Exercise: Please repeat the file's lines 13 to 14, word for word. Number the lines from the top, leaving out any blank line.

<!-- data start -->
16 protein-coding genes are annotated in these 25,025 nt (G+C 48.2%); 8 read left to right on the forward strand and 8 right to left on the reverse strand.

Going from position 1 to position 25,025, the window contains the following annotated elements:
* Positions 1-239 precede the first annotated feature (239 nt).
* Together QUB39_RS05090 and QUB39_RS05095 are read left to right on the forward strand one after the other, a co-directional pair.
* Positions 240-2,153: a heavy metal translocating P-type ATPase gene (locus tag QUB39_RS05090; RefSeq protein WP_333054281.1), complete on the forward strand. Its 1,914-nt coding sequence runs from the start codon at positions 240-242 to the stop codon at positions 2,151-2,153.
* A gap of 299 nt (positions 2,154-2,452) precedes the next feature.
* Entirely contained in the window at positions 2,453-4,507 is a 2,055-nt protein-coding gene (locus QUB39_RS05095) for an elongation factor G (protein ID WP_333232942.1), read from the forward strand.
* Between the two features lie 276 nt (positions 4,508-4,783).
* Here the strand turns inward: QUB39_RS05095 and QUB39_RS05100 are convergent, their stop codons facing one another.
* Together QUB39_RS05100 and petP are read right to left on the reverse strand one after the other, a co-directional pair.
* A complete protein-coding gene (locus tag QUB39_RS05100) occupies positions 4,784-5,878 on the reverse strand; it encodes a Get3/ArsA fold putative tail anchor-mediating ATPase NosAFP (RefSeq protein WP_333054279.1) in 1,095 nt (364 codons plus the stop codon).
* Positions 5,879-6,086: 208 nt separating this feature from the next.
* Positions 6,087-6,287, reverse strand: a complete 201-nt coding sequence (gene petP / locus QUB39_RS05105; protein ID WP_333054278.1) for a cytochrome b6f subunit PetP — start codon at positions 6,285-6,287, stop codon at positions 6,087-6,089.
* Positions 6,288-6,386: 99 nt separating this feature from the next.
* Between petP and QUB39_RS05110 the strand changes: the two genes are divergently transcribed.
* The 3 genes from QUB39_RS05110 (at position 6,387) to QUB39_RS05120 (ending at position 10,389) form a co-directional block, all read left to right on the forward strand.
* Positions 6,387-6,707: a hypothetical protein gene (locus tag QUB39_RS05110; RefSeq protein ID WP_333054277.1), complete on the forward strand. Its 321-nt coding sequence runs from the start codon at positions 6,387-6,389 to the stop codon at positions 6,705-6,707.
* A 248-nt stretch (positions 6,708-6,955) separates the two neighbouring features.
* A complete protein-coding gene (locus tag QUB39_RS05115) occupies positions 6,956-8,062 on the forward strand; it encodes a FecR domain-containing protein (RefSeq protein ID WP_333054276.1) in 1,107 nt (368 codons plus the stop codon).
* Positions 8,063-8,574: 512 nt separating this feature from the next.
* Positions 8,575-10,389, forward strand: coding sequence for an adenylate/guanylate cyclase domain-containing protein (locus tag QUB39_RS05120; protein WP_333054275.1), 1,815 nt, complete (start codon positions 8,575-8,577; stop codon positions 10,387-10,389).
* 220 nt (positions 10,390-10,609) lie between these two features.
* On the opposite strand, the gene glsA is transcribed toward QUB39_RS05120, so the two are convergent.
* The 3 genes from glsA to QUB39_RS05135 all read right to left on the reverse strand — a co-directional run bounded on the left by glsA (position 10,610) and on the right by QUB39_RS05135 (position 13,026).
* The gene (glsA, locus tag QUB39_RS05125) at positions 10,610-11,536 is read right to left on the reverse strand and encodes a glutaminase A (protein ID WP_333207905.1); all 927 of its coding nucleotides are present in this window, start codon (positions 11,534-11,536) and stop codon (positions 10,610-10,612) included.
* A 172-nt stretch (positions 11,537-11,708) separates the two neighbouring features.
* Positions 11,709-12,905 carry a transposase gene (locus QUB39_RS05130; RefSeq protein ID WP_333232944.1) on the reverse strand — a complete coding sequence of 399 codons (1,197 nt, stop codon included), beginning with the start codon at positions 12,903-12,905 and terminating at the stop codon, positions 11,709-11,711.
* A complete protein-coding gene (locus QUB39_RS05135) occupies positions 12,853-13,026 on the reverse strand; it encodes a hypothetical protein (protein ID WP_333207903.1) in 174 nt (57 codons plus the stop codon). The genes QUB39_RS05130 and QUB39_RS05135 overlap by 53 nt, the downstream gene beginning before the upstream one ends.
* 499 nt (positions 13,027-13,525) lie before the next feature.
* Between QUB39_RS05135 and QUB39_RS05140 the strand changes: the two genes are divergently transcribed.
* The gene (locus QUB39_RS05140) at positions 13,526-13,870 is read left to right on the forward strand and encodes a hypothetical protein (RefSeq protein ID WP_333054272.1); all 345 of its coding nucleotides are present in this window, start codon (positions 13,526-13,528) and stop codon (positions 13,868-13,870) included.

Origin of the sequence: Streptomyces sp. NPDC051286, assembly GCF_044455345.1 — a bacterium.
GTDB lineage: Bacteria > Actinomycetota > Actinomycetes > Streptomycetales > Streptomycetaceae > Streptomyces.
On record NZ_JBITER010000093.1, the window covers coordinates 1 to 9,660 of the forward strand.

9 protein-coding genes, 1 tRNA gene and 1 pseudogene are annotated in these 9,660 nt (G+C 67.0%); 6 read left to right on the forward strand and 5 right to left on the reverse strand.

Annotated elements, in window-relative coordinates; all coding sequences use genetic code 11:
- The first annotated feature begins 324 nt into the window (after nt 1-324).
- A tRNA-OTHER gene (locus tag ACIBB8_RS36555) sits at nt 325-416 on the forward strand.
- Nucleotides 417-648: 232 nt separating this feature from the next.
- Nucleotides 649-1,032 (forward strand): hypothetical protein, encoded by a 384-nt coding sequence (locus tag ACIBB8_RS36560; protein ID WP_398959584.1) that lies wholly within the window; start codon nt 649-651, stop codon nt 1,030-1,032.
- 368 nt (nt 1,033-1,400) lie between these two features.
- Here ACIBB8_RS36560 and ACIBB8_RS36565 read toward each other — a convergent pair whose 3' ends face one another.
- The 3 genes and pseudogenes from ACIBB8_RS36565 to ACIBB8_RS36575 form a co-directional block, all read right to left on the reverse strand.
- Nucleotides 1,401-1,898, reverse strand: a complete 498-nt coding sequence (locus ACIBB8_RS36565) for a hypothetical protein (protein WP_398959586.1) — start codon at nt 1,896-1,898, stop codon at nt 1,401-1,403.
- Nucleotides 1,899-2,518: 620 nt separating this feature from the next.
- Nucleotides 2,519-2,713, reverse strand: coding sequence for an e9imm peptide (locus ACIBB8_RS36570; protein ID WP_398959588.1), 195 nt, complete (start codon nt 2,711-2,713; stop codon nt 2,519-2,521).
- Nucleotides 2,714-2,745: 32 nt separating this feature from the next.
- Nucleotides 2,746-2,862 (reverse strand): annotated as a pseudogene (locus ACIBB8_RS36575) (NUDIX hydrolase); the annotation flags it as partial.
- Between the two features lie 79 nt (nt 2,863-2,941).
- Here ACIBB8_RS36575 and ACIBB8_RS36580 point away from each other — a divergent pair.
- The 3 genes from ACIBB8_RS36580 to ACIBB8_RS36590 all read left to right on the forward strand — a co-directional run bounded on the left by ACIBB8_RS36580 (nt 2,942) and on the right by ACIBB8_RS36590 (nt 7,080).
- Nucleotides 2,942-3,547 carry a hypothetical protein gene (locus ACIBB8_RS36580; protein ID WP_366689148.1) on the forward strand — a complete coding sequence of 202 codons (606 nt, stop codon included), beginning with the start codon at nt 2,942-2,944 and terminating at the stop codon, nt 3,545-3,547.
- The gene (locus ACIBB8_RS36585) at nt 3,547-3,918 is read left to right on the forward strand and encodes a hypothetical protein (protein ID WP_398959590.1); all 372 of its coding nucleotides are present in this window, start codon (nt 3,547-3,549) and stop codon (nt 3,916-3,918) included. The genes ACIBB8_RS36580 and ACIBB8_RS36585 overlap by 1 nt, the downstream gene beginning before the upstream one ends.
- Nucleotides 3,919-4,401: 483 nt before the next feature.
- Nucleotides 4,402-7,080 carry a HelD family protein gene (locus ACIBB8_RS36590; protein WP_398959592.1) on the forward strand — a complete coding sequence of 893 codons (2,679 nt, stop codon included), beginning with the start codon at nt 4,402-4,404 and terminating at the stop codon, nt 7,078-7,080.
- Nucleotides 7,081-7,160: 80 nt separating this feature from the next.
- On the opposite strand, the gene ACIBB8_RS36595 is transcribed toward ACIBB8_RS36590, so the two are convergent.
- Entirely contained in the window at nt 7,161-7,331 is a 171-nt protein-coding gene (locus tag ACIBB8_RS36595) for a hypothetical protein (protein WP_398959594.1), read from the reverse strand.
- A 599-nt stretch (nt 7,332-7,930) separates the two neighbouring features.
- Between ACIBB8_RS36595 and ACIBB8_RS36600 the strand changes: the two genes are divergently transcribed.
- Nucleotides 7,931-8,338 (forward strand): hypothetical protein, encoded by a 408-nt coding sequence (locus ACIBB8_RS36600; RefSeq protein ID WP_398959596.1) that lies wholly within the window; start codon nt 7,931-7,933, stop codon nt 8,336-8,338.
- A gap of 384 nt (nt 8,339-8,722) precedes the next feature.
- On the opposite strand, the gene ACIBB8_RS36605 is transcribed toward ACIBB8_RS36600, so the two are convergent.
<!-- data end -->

* Positions 6,087-6,287, reverse strand: a complete 201-nt coding sequence (gene petP / locus QUB39_RS05105; protein ID WP_333054278.1) for a cytochrome b6f subunit PetP — start codon at positions 6,285-6,287, stop codon at positions 6,087-6,089.
* Positions 6,288-6,386: 99 nt separating this feature from the next.